Christian Dreißigacker, CEO of Vivantes Klinikum Neukölln welcomed HCWH Europe and GGHH members to the meeting and spoke about Vivantes Neukölln’s impressive efforts to reduce their climate footprint, receiving the German eco-label “energy saving hospital” for the Vivantes Klinikum Neukölln. 

The remainder of the first day saw presentations from HCWH Europe and GGHH members on the work being done throughout Europe to make healthcare more environmentally friendly.

HCWH Europe also launched a new video in support of the Safer Pharma campaign, which aims to tackle the problem of pharmaceuticals in the environment by raising awareness amongst healthcare professionals, the pharmaceutical industry, and the general public about the steps they can take to reduce the presence of harmful pharmaceuticals in the environment. 

The second day of the joint event featured more case studies from members, who presented projects and examples of best practice in the areas of food, procurement, chemicals, climate and energy, and waste/resources. 

Grazia Cioci, Deputy Director of HCWH Europe, also spoke about the work of the HCWH Europe office in terms of emerging policy areas for Europe.

See all of the presentation from the 2017 HCWH Europe AGM here

In a special ceremony during the event, HCWH global staff presented Klinikum Neukölln with a Gold Award for their greenhouse gas reduction efforts as part of the 2020 Health Care Climate Challenge. The Challenge provides global recognition for members' leadership role in the movement toward a low carbon health sector and a healthy climate. By using their innovation, ingenuity, investments, and voice, Challenge participants are reducing their climate footprint, developing low-carbon models of care, adapting to stand resilient to a changing climate, and advocating for policies to protect the future health of the planet.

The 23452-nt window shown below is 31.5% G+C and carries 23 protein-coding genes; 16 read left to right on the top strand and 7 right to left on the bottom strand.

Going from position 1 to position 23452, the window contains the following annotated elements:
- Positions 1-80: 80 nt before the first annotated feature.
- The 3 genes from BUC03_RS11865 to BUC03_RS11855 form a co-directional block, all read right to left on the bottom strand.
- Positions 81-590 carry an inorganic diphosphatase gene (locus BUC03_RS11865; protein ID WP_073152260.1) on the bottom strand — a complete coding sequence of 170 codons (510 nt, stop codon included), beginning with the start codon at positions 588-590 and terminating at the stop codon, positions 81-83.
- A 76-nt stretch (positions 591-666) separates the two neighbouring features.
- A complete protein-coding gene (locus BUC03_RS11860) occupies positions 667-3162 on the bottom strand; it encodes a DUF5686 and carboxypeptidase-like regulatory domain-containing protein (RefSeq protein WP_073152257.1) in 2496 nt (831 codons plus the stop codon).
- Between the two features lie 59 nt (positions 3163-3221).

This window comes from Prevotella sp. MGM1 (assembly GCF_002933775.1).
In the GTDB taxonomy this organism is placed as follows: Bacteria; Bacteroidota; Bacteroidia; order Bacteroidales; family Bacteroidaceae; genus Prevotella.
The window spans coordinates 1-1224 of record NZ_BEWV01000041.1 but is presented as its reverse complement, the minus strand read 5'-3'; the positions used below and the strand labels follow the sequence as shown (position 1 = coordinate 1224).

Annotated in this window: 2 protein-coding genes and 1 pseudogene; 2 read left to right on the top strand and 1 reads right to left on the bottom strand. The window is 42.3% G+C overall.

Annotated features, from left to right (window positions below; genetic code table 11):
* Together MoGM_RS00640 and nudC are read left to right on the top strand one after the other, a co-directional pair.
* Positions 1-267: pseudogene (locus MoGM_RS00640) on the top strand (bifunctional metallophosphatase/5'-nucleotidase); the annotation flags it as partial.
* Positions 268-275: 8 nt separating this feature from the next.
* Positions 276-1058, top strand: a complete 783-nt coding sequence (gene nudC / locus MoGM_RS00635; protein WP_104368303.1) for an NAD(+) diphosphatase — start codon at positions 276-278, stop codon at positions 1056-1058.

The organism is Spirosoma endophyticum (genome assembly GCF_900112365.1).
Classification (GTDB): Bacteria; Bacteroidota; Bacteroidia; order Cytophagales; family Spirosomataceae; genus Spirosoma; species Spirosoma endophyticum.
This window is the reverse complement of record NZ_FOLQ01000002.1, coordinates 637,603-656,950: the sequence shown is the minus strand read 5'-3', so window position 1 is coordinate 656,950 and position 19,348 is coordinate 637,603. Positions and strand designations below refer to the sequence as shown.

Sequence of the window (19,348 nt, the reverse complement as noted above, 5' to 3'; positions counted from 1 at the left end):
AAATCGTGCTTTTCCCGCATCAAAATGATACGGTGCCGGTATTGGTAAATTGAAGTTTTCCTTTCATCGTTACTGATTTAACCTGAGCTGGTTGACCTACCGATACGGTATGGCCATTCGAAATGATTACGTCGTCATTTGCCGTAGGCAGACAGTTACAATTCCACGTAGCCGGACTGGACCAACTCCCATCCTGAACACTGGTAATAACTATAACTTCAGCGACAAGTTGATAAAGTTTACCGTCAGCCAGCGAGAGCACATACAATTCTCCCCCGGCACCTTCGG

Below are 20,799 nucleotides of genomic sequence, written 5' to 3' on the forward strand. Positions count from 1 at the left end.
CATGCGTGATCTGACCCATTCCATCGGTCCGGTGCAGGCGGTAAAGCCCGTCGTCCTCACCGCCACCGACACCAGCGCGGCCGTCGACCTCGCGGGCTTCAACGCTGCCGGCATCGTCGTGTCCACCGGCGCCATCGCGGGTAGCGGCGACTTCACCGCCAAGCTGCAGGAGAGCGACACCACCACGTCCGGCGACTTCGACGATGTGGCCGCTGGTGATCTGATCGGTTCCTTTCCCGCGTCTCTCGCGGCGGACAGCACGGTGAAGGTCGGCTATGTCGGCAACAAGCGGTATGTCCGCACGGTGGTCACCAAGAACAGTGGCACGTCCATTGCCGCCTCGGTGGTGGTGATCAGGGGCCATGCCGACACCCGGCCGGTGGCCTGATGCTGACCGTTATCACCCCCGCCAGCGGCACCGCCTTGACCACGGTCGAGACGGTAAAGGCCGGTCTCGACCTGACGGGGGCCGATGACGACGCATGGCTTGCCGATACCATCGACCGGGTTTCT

Klinikum Neukölln team receiving the 2020 Health Care Climate Challenge Award © Vivantes Dirk Hasskarl

After lunch, the conference ended with site visits for all of the participants.

Site visit 1: Wenkebach Hospital

At the first of these site visits, the group visited Wenkebach Hospital, which is also part of the Vivantes network, and learned about the energy cogeneration unit there. The staff at the hospital explained how the CHP (combined heat and power) unit worked and how the contract for the unit included energy and money saving measures so that the hospital could reduce emissions and save money over time. The tour concluded with a visit to the social hospice service, which is also on the grounds of the hospital.

Site visit 2: Food distribution centre